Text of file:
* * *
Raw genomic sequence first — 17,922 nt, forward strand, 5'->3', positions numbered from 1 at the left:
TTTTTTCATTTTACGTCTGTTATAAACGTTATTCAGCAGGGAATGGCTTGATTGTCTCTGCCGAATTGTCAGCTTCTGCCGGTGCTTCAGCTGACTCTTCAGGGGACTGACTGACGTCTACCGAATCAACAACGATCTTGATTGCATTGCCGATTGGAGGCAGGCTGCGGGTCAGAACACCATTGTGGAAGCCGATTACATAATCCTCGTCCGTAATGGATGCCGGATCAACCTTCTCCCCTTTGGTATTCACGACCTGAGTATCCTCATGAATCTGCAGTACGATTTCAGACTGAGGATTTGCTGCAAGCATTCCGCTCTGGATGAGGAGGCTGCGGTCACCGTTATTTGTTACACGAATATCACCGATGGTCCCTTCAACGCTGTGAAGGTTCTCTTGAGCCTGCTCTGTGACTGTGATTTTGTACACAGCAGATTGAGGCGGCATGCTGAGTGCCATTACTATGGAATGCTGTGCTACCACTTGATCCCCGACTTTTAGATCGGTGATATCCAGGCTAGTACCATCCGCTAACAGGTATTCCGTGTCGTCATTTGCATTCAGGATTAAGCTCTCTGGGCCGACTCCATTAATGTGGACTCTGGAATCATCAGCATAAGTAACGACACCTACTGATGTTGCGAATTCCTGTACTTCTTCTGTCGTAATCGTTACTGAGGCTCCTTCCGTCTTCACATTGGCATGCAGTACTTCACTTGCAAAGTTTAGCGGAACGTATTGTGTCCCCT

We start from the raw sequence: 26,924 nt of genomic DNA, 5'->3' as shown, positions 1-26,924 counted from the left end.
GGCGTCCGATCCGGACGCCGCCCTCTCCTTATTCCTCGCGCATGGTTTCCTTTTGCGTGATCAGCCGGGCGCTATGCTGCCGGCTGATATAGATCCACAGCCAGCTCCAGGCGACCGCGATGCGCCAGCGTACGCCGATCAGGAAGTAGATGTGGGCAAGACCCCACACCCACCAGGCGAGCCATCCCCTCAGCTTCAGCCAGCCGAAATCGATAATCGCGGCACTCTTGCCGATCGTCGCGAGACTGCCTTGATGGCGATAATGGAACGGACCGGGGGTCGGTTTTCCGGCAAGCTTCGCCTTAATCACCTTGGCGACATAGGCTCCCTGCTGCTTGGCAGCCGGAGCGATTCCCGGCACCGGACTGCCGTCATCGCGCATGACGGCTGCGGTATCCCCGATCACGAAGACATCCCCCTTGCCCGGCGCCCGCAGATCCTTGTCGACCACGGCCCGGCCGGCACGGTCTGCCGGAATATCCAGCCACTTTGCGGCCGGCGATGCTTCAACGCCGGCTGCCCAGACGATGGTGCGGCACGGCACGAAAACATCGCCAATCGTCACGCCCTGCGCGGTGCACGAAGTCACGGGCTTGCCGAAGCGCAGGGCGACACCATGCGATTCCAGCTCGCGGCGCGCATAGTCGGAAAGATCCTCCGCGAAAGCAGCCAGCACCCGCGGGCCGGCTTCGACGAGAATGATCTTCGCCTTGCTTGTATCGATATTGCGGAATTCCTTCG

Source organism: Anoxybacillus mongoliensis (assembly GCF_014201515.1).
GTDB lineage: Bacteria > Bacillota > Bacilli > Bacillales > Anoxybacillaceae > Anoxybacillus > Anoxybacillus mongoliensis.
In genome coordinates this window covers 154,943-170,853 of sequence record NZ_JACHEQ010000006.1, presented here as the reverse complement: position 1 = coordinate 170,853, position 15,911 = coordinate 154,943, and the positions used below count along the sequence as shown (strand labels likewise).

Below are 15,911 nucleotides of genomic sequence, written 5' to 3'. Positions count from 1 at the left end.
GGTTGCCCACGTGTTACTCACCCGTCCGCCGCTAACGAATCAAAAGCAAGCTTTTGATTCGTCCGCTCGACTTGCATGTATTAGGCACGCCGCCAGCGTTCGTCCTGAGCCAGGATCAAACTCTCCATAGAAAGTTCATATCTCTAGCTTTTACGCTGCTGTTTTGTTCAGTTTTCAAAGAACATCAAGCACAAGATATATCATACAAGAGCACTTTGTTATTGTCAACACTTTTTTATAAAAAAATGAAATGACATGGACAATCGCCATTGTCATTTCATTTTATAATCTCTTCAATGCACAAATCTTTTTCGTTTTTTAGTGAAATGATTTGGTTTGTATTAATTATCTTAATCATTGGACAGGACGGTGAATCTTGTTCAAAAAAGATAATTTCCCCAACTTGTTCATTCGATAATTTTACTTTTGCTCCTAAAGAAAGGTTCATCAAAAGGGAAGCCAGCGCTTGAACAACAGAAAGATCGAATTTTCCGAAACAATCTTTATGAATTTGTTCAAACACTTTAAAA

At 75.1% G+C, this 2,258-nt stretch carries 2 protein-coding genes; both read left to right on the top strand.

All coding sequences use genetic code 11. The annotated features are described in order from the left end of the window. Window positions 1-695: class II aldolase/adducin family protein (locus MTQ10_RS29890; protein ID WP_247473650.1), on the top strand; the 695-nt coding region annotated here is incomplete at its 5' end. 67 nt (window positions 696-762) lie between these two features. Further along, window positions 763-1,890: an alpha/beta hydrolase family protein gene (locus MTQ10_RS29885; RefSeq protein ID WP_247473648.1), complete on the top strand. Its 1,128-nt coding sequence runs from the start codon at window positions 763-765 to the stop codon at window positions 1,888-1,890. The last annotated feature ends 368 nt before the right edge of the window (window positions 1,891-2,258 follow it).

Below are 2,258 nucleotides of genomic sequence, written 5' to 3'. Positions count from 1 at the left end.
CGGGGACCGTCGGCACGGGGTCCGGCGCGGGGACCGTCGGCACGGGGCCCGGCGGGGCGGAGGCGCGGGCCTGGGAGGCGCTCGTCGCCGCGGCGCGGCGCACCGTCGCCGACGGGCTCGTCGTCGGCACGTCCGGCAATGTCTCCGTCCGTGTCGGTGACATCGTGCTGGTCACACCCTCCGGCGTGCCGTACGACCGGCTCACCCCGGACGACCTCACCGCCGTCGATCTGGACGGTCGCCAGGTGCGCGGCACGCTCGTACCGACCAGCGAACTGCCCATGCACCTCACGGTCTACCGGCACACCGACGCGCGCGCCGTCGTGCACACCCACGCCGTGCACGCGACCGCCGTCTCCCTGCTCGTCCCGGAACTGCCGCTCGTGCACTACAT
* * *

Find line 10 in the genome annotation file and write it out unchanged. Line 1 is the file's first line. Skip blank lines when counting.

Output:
At 75.1% G+C, this 2,258-nt stretch carries 2 protein-coding genes; both read left to right on the top strand.